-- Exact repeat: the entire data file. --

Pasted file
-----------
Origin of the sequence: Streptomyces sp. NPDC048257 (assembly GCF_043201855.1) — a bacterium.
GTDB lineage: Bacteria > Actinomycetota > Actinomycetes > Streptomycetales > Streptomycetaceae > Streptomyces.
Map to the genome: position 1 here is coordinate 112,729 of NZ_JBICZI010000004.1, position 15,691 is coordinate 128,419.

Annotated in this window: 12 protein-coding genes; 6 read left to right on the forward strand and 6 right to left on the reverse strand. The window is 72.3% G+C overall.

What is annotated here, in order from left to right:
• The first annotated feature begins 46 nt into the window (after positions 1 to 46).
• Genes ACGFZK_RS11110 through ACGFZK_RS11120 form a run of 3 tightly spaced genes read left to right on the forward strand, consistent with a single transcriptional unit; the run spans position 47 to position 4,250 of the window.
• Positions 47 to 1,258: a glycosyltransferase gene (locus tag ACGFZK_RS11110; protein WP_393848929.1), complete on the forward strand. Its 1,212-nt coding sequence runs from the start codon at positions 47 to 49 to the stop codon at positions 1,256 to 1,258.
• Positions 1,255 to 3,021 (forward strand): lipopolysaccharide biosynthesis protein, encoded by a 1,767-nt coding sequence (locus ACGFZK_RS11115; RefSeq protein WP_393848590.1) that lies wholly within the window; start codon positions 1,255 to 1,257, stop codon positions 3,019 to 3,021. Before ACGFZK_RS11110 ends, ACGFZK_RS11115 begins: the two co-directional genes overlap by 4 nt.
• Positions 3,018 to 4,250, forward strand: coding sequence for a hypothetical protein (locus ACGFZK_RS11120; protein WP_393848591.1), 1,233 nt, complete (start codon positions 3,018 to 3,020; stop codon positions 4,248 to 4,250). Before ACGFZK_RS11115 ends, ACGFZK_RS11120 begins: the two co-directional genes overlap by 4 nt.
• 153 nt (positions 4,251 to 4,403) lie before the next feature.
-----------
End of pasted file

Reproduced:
Origin of the sequence: Streptomyces sp. NPDC048257 (assembly GCF_043201855.1) — a bacterium.
GTDB lineage: Bacteria > Actinomycetota > Actinomycetes > Streptomycetales > Streptomycetaceae > Streptomyces.
Map to the genome: position 1 here is coordinate 112,729 of NZ_JBICZI010000004.1, position 15,691 is coordinate 128,419.

Annotated in this window: 12 protein-coding genes; 6 read left to right on the forward strand and 6 right to left on the reverse strand. The window is 72.3% G+C overall.

What is annotated here, in order from left to right:
• The first annotated feature begins 46 nt into the window (after positions 1 to 46).
• Genes ACGFZK_RS11110 through ACGFZK_RS11120 form a run of 3 tightly spaced genes read left to right on the forward strand, consistent with a single transcriptional unit; the run spans position 47 to position 4,250 of the window.
• Positions 47 to 1,258: a glycosyltransferase gene (locus tag ACGFZK_RS11110; protein WP_393848929.1), complete on the forward strand. Its 1,212-nt coding sequence runs from the start codon at positions 47 to 49 to the stop codon at positions 1,256 to 1,258.
• Positions 1,255 to 3,021 (forward strand): lipopolysaccharide biosynthesis protein, encoded by a 1,767-nt coding sequence (locus ACGFZK_RS11115; RefSeq protein WP_393848590.1) that lies wholly within the window; start codon positions 1,255 to 1,257, stop codon positions 3,019 to 3,021. Before ACGFZK_RS11110 ends, ACGFZK_RS11115 begins: the two co-directional genes overlap by 4 nt.
• Positions 3,018 to 4,250, forward strand: coding sequence for a hypothetical protein (locus ACGFZK_RS11120; protein WP_393848591.1), 1,233 nt, complete (start codon positions 3,018 to 3,020; stop codon positions 4,248 to 4,250). Before ACGFZK_RS11115 ends, ACGFZK_RS11120 begins: the two co-directional genes overlap by 4 nt.
• 153 nt (positions 4,251 to 4,403) lie before the next feature.